Very well put! I would love to see this card leave Netrunner, but i have no idea what could be put in it's place. —
HHN is not banworthy imo but definitely deserves a spot on the restricted list for being very powerful. That would allow tag(-and-bag) decks to still be competitive, while making them slightly less consistent. Argus, The Outfit, Gagarin, CTM and NEH, all very strong decks which rely on Hard-Hitting, usually have either GFI or Mumba Temple as their unicorn card. With HHN restricted, they would either have to give up some econ or agenda reliability. That would be enough imo. —
I think it can be frustrating to play against, but personally I don't think it's ban or restriction worthy. Competitively speaking I think these tag-based decks have a place at the table. —

Turns out that this card is much, much better than we orginally thought. Perhaps that's because when it first came out, Medium and Keyhole were cards you could play? Next to those, this card is pretty garbage (or at least significantly less powerful).

As it is today, those cards have rotated we understand this is a card you don't use as a slow Legwork or The Maker's Eye. Instead you hammer whatever your cheap option is for incidental single access and then use the big load of counters to close the game.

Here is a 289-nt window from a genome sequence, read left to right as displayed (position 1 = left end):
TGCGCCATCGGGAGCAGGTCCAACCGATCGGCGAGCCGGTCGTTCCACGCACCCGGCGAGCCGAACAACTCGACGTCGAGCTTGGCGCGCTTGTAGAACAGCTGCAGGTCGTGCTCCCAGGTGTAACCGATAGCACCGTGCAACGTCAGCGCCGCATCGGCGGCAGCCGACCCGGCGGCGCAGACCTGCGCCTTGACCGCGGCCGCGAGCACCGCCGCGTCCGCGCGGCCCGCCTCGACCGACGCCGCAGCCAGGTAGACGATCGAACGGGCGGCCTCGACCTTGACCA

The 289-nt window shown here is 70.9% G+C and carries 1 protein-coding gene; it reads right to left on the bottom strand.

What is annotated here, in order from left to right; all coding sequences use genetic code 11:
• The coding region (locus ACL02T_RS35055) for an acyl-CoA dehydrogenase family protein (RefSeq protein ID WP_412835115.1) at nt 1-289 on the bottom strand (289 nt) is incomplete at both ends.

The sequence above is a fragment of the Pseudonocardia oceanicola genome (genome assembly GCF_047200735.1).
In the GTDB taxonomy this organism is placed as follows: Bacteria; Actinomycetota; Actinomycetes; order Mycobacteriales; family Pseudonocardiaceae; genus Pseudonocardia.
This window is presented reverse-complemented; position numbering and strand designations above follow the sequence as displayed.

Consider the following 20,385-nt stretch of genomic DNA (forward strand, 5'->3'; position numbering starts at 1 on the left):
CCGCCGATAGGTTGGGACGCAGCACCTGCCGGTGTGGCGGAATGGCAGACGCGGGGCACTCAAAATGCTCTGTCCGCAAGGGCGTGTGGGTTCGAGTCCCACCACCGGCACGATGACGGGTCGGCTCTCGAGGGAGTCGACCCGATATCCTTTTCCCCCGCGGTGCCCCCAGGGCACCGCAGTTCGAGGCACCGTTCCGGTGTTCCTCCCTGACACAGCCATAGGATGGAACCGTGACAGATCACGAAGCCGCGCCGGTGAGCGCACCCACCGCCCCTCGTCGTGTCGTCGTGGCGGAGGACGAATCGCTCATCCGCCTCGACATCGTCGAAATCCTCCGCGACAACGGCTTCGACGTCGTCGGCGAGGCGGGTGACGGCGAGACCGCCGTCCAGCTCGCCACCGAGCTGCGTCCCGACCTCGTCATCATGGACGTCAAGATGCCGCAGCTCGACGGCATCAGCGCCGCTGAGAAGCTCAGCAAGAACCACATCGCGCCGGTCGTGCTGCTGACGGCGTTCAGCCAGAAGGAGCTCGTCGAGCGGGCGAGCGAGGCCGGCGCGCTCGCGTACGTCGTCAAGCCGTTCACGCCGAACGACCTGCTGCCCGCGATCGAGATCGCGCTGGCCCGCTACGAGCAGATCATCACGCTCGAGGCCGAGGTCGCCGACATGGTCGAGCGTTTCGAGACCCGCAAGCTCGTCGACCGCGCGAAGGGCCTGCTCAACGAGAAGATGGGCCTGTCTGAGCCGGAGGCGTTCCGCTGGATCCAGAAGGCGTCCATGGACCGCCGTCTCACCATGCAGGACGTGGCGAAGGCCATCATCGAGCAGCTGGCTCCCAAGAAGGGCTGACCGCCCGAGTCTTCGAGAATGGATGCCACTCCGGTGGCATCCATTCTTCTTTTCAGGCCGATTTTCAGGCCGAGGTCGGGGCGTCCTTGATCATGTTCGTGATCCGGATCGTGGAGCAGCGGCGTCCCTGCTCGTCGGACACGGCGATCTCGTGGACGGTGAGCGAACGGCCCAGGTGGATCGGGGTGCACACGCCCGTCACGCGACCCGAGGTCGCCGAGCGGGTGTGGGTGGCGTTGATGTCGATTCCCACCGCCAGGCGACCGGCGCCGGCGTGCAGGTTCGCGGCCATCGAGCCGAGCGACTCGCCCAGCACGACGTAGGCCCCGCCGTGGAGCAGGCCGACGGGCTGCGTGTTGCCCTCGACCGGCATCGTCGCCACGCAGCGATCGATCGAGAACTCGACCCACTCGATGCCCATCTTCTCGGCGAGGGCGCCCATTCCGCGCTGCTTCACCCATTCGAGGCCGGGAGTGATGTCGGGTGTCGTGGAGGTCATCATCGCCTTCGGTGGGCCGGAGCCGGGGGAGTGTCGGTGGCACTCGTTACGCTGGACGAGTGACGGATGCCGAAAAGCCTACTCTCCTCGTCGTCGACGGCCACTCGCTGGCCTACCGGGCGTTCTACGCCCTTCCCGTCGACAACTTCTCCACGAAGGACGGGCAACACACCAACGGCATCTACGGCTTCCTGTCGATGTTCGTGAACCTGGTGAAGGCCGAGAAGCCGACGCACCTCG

The interesting thing about it is that it's a very portable wincon into almost any faction and it forces Corps to think about placement and spikey ice on HQ/R&D. Since ETRs build counters, they are a liability on either of those servers once this card comes down.

Oh, and Omar with Rebirth is a pretty significant power combo with this, ensuring you always have at least one line of attack to build and spend counters.

As of writing, there are 41 legal Corp Identities in Standard. Out of those, Direct Access does literally nothing to 14 of them. Among the remaining 27, about 10 are effectively blank; either you only save a credit (or no credits by using Direct Access) or you prevent the Corp from maybe gaining a credit, or the effect would only be applicable in extreme edge cases.

I think the remaining 17 Corp Identities can be separated into three groups based on how useful Direct Access might be against them:

Minor Payoff:

  • Chronos Protocol: If you would take damage during this run, the Corp doesn’t get to see your hand. This might be critical in some cases (they don’t get to prep for Complete Image) but often doesn’t matter too much.
  • New Angeles Sol: If you manage to steal an Agenda during this run, they don’t get to replace a Current.
  • Personal Evolution: If you steal an Agenda during this run, you avoid taking a net damage. This doesn’t leverage more cards in your hand to steal Obokata Protocol because you’re spending a card to play this, but it does keep you from being ground down earlier since this card is recycled.